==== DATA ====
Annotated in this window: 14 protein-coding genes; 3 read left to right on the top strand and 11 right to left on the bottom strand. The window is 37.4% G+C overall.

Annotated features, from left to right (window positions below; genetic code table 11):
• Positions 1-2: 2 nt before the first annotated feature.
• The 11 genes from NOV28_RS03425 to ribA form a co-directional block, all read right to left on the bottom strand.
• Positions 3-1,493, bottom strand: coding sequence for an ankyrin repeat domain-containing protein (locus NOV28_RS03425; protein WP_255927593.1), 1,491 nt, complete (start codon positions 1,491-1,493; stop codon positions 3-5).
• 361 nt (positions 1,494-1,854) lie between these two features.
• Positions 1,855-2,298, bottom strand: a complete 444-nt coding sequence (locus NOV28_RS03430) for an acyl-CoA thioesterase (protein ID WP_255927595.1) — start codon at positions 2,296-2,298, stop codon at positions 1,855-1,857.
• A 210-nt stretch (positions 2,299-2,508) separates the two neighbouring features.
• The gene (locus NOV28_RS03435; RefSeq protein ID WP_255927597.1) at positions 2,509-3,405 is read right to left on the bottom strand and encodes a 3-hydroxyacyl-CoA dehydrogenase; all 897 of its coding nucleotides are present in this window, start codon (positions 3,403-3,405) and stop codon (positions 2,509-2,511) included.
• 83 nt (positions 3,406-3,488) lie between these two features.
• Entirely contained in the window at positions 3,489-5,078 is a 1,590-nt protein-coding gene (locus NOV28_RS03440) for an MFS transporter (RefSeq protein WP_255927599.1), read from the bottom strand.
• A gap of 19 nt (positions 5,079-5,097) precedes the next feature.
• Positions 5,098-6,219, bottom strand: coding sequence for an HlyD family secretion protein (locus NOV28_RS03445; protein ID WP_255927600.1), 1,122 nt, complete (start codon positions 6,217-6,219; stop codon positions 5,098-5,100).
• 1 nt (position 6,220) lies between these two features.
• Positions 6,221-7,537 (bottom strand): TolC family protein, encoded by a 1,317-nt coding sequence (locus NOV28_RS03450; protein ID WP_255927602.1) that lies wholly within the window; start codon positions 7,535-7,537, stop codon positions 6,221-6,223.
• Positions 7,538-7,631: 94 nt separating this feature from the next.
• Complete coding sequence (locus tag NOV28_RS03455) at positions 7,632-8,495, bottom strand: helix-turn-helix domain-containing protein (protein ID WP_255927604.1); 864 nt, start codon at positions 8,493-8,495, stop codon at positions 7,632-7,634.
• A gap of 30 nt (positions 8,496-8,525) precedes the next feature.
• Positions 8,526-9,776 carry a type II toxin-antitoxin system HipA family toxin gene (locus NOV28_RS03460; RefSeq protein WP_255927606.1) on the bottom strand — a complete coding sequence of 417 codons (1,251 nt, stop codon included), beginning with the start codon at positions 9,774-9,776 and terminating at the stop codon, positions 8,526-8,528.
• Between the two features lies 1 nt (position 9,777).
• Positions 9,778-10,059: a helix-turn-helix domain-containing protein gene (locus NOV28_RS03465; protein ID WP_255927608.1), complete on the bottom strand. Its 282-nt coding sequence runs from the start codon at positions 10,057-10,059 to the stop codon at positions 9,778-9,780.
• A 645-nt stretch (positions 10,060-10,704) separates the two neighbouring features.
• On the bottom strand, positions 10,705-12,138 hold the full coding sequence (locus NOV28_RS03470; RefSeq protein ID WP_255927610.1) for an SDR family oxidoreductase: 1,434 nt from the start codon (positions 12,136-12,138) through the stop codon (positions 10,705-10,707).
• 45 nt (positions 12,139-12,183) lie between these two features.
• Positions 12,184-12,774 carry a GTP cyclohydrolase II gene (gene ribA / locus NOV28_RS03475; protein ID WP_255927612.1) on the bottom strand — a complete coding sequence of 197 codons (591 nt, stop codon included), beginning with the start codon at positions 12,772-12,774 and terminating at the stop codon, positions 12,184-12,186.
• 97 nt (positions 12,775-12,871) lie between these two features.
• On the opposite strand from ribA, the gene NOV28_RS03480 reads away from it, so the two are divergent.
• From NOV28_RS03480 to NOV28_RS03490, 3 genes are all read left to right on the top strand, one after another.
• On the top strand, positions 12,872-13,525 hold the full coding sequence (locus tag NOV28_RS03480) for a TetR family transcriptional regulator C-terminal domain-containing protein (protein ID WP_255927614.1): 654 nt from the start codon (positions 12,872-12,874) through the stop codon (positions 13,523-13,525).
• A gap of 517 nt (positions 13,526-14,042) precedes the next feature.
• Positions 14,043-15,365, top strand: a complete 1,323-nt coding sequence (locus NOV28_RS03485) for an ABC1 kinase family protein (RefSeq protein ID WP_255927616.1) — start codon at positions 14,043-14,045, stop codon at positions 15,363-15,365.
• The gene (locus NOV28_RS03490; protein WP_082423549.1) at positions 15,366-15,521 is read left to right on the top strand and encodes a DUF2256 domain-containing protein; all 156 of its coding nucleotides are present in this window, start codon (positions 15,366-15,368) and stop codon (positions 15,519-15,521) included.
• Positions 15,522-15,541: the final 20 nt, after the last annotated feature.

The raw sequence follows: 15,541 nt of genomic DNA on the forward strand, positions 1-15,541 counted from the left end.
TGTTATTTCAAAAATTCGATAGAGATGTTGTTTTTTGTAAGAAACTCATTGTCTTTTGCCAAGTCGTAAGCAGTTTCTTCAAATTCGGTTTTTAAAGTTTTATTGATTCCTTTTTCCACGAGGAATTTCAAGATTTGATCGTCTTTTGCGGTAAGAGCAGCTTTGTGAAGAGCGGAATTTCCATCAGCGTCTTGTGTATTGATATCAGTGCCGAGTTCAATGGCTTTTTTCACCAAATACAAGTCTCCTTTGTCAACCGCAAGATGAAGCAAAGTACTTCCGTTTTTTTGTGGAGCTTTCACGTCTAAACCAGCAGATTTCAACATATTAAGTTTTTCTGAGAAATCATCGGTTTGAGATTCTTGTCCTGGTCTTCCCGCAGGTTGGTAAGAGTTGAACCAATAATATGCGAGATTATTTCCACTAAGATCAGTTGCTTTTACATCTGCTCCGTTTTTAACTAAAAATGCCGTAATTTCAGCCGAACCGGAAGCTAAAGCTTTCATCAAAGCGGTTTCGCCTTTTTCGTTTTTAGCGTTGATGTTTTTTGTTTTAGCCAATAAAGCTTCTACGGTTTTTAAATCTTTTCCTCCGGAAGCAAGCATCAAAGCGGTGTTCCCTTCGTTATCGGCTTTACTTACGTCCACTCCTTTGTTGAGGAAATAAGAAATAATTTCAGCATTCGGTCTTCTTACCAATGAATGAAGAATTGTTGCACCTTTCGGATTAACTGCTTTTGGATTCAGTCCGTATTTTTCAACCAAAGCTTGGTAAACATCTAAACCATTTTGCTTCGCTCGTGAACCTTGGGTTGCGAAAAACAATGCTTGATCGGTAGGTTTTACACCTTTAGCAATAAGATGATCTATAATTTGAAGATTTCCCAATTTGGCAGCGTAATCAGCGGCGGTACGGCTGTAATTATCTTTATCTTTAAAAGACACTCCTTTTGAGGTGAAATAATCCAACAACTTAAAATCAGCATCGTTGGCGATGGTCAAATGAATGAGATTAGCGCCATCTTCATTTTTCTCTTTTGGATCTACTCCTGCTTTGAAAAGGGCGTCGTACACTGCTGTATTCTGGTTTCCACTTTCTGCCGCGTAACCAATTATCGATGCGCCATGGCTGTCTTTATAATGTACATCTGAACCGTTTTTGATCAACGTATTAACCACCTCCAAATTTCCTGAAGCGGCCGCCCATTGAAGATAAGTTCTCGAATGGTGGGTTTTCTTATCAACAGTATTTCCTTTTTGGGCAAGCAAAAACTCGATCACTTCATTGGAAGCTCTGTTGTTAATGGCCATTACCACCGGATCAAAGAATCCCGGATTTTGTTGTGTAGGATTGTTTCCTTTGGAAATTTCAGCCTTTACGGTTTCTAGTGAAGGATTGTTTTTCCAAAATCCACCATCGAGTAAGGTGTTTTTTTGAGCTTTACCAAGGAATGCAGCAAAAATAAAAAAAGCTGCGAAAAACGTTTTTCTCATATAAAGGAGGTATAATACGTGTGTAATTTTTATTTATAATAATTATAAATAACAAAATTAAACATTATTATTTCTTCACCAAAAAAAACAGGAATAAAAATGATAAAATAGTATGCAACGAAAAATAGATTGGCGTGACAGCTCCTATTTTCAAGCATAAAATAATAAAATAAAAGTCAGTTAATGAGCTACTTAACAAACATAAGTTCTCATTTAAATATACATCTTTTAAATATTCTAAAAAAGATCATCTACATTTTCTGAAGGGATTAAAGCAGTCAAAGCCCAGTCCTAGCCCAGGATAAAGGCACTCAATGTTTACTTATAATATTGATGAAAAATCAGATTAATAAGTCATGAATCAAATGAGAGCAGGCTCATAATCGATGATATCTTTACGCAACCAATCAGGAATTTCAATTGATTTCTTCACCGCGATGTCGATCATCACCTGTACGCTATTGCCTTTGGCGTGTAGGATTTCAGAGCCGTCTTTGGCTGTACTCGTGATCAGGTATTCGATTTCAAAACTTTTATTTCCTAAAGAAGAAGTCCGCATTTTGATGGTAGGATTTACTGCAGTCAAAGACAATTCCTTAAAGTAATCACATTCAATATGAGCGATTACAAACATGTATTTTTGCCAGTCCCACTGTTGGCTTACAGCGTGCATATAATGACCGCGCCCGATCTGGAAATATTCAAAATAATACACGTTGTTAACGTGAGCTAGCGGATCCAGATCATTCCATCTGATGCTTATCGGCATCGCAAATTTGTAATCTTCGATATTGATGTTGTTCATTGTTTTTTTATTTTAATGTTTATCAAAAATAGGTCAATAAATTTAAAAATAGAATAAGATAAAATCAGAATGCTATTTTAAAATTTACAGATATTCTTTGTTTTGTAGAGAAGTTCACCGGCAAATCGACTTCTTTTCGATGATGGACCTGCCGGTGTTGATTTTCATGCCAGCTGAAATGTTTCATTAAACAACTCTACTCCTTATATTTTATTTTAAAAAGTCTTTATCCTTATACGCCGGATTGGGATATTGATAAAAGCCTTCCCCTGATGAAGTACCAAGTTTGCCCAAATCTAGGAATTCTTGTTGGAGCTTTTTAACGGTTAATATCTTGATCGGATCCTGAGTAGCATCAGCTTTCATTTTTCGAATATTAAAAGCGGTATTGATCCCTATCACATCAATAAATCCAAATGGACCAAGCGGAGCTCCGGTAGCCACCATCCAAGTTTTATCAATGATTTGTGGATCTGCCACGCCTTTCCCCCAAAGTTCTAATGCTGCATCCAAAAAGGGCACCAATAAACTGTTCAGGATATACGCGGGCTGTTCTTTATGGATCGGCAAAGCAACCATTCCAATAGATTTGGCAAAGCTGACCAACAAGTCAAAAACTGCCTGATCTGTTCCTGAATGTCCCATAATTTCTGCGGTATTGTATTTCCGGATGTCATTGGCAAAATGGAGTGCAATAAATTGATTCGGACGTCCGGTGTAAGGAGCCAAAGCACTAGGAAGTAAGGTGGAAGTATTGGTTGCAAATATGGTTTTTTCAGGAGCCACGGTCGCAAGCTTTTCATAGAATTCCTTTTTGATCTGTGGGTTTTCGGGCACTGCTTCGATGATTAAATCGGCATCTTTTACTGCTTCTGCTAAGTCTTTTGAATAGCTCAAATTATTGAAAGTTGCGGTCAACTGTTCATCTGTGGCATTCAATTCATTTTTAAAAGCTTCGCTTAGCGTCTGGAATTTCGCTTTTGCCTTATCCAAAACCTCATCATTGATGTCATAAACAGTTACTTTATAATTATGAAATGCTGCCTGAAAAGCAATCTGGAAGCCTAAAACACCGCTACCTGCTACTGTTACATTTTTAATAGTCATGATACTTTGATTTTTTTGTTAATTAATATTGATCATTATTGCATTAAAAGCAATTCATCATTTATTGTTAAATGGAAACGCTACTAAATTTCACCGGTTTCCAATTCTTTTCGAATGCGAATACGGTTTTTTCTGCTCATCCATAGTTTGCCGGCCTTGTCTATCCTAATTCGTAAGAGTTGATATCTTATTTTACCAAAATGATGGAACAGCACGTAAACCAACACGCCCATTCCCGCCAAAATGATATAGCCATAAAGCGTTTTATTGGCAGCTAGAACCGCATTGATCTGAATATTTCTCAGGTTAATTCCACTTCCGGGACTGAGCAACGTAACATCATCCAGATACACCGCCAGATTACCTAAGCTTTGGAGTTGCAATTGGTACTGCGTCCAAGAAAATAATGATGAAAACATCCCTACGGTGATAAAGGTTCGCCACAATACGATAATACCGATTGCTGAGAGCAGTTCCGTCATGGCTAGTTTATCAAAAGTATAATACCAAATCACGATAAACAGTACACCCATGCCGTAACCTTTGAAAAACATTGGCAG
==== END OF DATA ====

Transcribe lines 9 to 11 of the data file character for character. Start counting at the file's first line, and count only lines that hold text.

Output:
• The gene (locus NOV28_RS03435; RefSeq protein ID WP_255927597.1) at positions 2,509-3,405 is read right to left on the bottom strand and encodes a 3-hydroxyacyl-CoA dehydrogenase; all 897 of its coding nucleotides are present in this window, start codon (positions 3,403-3,405) and stop codon (positions 2,509-2,511) included.
• 83 nt (positions 3,406-3,488) lie between these two features.
• Entirely contained in the window at positions 3,489-5,078 is a 1,590-nt protein-coding gene (locus NOV28_RS03440) for an MFS transporter (RefSeq protein WP_255927599.1), read from the bottom strand.